Building on top of Hopsworks, a GUI/Front-end has been released, following the look and feel of the AEGIS institutional web site, using as main technologies HTML and AngularJS. When the user accesses the platform for the first time, he/her may enter the account registration, and then proceed with the login. Once the user is logged into the platform, a main page shows on the right side the list of the currently available projects, as well as the button to creating a new one. After a project has been selected, a new page shows the related activity history and the main menu on the left side, including the following items: Data Sets, Queries, Metadata Designer, Visualizations, Analytics and Settings. In addition, on the top-right corner of the page, a search functionality is available (see Figure 1).

Figure 1 - AEGIS first prototype GUI
Figure 1 – AEGIS first prototype GUI

Below an overview of the main components of the platform is provided.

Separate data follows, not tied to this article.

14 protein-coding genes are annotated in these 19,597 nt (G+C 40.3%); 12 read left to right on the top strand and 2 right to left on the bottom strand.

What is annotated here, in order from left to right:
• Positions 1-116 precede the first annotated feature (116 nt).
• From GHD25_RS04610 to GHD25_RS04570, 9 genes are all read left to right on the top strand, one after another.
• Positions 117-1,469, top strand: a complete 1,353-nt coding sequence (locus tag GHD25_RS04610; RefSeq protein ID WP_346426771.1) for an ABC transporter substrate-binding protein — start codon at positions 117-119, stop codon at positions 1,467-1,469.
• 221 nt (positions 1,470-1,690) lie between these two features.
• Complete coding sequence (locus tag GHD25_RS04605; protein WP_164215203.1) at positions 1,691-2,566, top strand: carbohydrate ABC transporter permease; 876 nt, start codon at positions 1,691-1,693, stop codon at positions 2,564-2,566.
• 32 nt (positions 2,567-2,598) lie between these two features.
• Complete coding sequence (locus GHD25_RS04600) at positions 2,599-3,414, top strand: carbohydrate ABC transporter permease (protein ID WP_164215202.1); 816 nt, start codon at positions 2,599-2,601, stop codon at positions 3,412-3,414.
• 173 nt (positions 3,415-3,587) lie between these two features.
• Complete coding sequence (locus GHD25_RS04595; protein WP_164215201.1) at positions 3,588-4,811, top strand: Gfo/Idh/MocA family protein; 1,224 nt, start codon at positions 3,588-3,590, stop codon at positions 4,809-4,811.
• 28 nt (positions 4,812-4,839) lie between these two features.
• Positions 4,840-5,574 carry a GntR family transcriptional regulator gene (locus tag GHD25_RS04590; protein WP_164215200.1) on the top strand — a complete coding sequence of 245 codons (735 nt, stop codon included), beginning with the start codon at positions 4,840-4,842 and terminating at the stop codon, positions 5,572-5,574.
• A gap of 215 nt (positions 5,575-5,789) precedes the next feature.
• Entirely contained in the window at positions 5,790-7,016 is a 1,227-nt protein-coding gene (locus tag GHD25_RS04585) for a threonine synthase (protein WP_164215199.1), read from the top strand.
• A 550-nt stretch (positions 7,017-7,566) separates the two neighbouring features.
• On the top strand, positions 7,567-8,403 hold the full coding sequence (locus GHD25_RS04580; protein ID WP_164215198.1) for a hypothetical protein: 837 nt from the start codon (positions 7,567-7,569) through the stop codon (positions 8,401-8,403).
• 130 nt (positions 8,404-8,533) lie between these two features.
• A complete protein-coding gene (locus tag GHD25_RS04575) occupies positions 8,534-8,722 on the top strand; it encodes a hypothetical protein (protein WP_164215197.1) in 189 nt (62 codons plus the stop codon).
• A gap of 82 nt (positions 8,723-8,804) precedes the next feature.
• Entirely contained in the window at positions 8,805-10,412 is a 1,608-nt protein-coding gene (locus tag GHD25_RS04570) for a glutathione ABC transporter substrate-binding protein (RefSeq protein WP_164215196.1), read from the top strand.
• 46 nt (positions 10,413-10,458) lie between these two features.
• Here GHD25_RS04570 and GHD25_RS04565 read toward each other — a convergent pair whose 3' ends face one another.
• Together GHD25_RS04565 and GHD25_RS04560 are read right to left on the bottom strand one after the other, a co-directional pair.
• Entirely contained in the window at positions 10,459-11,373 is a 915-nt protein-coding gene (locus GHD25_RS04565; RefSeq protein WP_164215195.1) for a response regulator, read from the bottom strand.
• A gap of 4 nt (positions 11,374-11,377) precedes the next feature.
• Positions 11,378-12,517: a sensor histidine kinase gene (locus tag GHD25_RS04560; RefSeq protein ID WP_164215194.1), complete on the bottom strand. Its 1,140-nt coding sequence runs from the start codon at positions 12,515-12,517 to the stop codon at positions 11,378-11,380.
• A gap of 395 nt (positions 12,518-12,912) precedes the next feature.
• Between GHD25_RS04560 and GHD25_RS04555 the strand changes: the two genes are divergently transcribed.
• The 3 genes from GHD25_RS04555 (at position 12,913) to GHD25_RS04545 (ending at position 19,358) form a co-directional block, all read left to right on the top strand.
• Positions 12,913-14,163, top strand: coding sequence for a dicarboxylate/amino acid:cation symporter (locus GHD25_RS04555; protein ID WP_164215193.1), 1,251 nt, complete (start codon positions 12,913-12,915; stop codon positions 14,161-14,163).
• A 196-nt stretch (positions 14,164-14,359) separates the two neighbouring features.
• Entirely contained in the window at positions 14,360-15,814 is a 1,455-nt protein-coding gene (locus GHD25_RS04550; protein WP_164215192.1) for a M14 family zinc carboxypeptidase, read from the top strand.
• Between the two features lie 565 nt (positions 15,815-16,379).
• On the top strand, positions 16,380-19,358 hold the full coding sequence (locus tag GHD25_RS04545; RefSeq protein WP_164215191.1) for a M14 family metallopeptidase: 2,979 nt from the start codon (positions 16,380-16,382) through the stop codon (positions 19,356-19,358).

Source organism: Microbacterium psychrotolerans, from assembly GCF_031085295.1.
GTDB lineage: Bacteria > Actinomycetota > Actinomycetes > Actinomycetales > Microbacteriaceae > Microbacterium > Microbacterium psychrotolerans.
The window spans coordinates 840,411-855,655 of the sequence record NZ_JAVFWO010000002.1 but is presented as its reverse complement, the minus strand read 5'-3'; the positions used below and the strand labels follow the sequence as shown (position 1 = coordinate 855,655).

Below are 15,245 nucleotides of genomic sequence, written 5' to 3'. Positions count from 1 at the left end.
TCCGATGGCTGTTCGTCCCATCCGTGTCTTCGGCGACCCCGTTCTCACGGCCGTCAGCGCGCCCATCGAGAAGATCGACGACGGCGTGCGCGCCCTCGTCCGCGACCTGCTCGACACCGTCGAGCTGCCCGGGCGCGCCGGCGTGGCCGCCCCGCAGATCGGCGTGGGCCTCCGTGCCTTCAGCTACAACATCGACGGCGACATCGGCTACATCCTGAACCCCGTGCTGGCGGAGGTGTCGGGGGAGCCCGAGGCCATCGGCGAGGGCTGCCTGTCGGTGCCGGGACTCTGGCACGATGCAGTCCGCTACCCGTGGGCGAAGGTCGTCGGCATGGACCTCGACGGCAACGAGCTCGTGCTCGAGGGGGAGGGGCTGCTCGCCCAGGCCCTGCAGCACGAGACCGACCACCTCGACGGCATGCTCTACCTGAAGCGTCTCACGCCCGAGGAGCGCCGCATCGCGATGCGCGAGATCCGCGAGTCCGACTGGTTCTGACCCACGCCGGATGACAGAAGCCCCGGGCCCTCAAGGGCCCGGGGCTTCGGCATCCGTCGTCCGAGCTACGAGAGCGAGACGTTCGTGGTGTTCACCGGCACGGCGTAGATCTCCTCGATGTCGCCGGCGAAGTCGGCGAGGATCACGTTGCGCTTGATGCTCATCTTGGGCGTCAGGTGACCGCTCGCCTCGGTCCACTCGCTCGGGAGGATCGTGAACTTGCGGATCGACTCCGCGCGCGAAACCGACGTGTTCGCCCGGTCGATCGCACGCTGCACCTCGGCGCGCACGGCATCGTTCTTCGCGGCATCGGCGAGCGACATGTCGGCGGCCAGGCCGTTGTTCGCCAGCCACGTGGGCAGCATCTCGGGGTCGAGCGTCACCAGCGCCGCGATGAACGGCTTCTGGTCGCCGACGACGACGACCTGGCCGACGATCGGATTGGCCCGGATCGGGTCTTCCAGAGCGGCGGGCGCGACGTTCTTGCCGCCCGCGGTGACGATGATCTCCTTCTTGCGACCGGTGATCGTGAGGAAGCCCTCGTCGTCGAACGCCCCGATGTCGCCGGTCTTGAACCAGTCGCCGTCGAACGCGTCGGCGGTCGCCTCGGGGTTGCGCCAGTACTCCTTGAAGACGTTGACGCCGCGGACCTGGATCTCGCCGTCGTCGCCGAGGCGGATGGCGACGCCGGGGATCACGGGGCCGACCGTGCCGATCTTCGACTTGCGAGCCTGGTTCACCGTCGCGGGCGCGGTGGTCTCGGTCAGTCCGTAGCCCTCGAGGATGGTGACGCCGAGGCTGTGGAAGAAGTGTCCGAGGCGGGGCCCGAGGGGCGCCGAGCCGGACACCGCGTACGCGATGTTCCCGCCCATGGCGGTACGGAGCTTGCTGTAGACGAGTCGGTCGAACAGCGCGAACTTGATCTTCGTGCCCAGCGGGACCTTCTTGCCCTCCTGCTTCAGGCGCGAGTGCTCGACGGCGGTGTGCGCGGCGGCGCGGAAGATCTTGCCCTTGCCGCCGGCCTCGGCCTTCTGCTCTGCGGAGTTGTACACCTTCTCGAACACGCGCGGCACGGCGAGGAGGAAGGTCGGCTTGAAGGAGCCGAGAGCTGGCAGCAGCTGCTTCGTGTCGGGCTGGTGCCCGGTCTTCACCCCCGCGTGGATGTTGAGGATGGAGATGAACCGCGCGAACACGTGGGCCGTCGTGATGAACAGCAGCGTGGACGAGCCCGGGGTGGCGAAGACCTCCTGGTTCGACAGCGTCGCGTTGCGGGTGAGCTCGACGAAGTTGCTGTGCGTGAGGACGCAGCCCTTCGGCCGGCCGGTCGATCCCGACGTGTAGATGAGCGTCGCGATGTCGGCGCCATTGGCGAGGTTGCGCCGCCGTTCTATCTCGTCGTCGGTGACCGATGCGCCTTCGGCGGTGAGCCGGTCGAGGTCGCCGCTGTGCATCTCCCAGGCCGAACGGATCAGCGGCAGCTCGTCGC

Data Harvester and Annotator

The Data Harvester and Data Annotator are loosely coupled with the central AEGIS platform and for development reason not yet fully integrated in the deployment process.

Metadata Ontology

The basis of these components is the AEGIS metadata ontology and vocabulary. Its objective is to describe the available datasets in a detailed fashion in order to support any further processing, especially visualisations and query building. The ontology is based on the DCAT-AP specifications and extended accordingly. The core concepts of DCAT-AP were mapped to the corresponding concepts and data structures of the AEGIS platform in the following way:

  • DCAT-AP Catalogues à AEGIS Projects
  • DCAT-AP Datasets à AEGIS Data Sets
  • DCAT-AP Distributions à AEGIS Files

In addition, the focus of the first prototype is to simply and effectively describe the semantics of tabular data. Therefore, an AEGIS-specific set of Linked Data classes and properties was developed. The overall objective was its simplicity and reusability. The first iteration of the ontology is available on GitHub as Turtle-serialised RDF file.

Data Harvester

The Data Harvester is the component enabling the import of data from heterogeneous sources and their transformation to the required data format of the AEGIS platform. For the first prototype the Java-based solution StreamSets Data Collector was employed and adopted to allow the straight-forward composition of harvesting pipelines.